Game Buzz – Euphoria: Build a Better Dystopia

A few weeks ago, I put up an article about dice allocation games.  Several designers commented to let me know about their own games that fit the catgeory, including

image by BGG user jameystegmaier
image by BGG user jameystegmaier

Euphoria: Build a Better Dystopia is a game currently on Kickstarter, designed by Jamey Stegmaier and Alan Stone.  It is being published by Stonemaier Games, is for 2-6 players, and takes around an hour to play.  In the game, you are living in a post-apocalyptic future, and are trying to lead your workers to build it to your own advantage.  Four factions – the Euphorians, the Subterrans, the Wastelanders, and the Icarites – are battling for control, and you are trying to spread your allegiance to the strongest sides.  The Kickstarter campaign met its $15,000 goal in one hour, and has raised nearly $200,000 so far with a week to go, so I think it’s a safe bet that this one will be funded.

The game comes with a board, 48 unique recruit cards, 36 artifact cards, 6 secret agenda/reference cards, 24 six-sided dice, 12 player tokens, 27 resource tokens, 48 commodity tokens, 7 progress tokens, 60 star-shaped ownership tokens, 12 unique square market tiles, 6 multiplier tiles, and 8 circular allegiance bonus markers.  Each player begins with a multiplier token, a secret agenda, four recruit cards (from which you will choose two to keep, one active and one hidden), and two dice (workers) in your player color.  To determine player order, you will roll your two dice, with highest going first.  The number should then be kept as it represents the starting knowledge of your workers.

On your turn, you either place a worker on the board, or you retrieve some/all of your workers.  Normally, you can only place one die at a time – however, if you ever have multiple dice with the same knowledge (number), you may place all of them.  There are temporary spaces (which you can bump other workers off of), one-time use spaces (which have a cost, and you cannot be removed from), and multi-use spaces (any number of workers).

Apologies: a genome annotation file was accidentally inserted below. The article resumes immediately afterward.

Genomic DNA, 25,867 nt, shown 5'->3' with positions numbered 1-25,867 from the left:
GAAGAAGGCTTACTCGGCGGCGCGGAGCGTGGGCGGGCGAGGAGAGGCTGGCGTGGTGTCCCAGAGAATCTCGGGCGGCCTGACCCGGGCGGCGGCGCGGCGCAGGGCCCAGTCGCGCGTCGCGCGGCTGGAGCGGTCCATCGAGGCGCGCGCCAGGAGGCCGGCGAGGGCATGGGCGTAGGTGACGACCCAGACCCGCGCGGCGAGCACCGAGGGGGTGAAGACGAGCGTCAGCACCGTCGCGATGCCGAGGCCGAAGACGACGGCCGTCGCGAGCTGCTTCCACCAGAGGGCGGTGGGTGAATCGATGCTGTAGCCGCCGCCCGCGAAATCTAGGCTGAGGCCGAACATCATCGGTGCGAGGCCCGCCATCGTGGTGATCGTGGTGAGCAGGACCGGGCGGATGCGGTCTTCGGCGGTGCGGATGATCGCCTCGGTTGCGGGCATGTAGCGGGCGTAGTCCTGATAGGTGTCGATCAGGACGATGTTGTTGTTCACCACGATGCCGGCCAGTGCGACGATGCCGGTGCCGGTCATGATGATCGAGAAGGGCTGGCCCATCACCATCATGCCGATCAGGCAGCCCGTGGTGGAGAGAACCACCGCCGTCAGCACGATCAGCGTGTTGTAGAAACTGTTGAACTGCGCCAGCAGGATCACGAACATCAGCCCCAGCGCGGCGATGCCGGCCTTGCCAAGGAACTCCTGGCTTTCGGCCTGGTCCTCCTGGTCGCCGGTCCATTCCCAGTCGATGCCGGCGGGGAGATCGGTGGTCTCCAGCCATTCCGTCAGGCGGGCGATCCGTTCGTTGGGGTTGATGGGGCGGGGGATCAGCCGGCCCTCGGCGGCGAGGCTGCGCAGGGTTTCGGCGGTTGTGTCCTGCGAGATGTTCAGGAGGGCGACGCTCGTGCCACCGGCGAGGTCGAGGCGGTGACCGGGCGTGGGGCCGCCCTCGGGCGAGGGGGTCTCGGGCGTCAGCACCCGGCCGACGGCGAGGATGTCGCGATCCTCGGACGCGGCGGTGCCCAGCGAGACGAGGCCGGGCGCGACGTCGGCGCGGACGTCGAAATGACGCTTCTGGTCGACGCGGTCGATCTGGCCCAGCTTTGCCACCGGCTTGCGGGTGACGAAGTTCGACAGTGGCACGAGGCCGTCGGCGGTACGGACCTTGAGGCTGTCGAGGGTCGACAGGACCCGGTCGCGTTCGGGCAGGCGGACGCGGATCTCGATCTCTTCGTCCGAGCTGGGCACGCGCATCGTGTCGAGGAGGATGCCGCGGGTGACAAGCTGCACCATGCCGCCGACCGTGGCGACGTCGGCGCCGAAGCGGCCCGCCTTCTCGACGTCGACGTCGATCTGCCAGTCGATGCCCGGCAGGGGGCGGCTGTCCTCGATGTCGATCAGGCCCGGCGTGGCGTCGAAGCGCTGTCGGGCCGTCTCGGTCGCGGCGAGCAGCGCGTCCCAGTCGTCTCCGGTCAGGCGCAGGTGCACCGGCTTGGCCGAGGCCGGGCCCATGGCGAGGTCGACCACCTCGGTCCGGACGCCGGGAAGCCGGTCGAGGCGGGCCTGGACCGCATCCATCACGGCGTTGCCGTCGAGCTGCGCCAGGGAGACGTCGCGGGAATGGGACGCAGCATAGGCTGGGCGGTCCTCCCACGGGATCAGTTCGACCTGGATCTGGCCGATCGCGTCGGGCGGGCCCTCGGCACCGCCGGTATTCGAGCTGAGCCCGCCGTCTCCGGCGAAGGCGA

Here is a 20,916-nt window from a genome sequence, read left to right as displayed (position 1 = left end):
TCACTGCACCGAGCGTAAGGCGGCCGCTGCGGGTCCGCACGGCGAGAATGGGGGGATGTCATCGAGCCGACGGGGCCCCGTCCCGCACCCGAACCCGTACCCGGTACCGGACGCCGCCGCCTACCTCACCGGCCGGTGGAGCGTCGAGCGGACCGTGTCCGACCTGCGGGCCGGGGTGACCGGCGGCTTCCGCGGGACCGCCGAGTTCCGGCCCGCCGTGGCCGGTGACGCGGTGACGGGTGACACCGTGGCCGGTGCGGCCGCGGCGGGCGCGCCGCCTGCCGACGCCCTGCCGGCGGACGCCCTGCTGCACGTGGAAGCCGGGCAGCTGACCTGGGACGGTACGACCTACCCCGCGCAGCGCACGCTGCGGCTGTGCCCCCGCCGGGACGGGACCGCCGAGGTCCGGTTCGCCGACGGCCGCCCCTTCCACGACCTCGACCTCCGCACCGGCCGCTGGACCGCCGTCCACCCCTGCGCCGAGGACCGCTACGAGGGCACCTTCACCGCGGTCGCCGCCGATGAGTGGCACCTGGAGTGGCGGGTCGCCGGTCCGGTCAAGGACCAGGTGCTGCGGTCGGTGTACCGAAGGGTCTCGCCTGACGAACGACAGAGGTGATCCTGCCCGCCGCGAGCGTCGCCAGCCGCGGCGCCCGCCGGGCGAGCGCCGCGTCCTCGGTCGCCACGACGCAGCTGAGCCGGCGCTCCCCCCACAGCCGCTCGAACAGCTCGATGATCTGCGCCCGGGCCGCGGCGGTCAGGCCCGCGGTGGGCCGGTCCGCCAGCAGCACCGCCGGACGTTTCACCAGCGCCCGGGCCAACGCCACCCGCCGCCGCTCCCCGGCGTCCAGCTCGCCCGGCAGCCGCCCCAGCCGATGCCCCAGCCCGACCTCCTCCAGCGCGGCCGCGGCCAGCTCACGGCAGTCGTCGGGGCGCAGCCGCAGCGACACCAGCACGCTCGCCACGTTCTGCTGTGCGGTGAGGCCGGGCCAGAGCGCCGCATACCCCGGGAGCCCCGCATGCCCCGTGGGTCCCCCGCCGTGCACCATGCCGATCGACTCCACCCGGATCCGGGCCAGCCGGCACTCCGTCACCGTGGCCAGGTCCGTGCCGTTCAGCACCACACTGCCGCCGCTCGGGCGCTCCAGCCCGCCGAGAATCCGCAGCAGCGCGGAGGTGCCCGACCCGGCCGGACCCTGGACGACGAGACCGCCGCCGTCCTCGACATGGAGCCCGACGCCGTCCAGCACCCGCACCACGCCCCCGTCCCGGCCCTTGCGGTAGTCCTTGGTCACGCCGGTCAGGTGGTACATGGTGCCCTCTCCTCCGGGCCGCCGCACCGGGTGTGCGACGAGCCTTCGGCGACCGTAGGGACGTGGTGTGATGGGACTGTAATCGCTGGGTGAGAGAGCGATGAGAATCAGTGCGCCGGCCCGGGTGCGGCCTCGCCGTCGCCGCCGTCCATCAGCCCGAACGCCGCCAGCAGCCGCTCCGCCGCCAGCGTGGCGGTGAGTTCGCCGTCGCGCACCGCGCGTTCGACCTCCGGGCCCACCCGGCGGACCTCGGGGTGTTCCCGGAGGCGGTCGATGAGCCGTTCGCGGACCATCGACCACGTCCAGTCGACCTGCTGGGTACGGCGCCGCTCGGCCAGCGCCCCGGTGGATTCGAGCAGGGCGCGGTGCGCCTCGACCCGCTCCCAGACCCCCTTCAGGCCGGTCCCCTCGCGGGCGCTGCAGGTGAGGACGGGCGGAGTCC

So where can you place your dice?  Well, there are many different locations:

  • Worker Activation Tank: You begin with only two workers, but through the tank, you can increase up to four.  Put a worker in one of the temporary spaces of the Tank, which will allow you to pay three energy and lose two knowledge, or pay three water and gain two on the morale track.  Lower knowledge allows you to keep workers – at the time of a reroll, if the knowledge of your dice plus the knowledge level is greater than or equal to 18, you’ll lose a worker.  Higher morale allows you to have a larger hand size of artifact cards.  The worker you gain here is rolled immediately and added to your available pool.
  • Commodity Areas: This includes the Generator, the Aquifer, the Farm, and the Cloud Mine, where you can gain energy, water, food, or bliss, respectively.  These are multi-use places.  If there is 1-4 knowledge present on the commodity area, you gain one commodity and an allegiance point.  Allegiance points give you certain benefits are certain tiers are reached (extra commodities, artifact cards, placing ownership tokens), and allow you to reveal hidden recruits if the faction’s track reaches 8.  If the total knowledge is between 5 and 8, you get a commodity and reduce your knowledge by one.  If knowledge is at 9+, you gain two commodities and one knowledge.